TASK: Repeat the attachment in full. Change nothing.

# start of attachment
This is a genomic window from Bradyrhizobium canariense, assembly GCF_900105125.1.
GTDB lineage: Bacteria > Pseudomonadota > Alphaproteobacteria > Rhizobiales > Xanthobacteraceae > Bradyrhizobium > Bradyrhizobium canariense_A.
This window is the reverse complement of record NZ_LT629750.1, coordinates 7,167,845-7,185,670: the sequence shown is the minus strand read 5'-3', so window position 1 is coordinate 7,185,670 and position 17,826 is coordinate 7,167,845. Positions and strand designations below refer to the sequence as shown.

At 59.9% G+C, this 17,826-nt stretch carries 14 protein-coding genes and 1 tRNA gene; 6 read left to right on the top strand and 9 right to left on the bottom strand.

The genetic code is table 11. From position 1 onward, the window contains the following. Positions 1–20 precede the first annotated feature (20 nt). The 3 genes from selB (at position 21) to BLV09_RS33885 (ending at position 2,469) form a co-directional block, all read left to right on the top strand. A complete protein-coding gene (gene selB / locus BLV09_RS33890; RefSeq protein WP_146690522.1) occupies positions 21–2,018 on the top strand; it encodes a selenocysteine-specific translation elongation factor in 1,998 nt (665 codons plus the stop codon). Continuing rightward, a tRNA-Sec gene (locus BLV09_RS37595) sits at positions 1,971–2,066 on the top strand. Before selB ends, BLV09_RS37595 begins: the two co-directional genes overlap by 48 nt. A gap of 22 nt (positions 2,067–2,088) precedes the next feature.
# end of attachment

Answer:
This is a genomic window from Bradyrhizobium canariense, assembly GCF_900105125.1.
GTDB lineage: Bacteria > Pseudomonadota > Alphaproteobacteria > Rhizobiales > Xanthobacteraceae > Bradyrhizobium > Bradyrhizobium canariense_A.
This window is the reverse complement of record NZ_LT629750.1, coordinates 7,167,845-7,185,670: the sequence shown is the minus strand read 5'-3', so window position 1 is coordinate 7,185,670 and position 17,826 is coordinate 7,167,845. Positions and strand designations below refer to the sequence as shown.

At 59.9% G+C, this 17,826-nt stretch carries 14 protein-coding genes and 1 tRNA gene; 6 read left to right on the top strand and 9 right to left on the bottom strand.

The genetic code is table 11. From position 1 onward, the window contains the following. Positions 1–20 precede the first annotated feature (20 nt). The 3 genes from selB (at position 21) to BLV09_RS33885 (ending at position 2,469) form a co-directional block, all read left to right on the top strand. A complete protein-coding gene (gene selB / locus BLV09_RS33890; RefSeq protein WP_146690522.1) occupies positions 21–2,018 on the top strand; it encodes a selenocysteine-specific translation elongation factor in 1,998 nt (665 codons plus the stop codon). Continuing rightward, a tRNA-Sec gene (locus BLV09_RS37595) sits at positions 1,971–2,066 on the top strand. Before selB ends, BLV09_RS37595 begins: the two co-directional genes overlap by 48 nt. A gap of 22 nt (positions 2,067–2,088) precedes the next feature.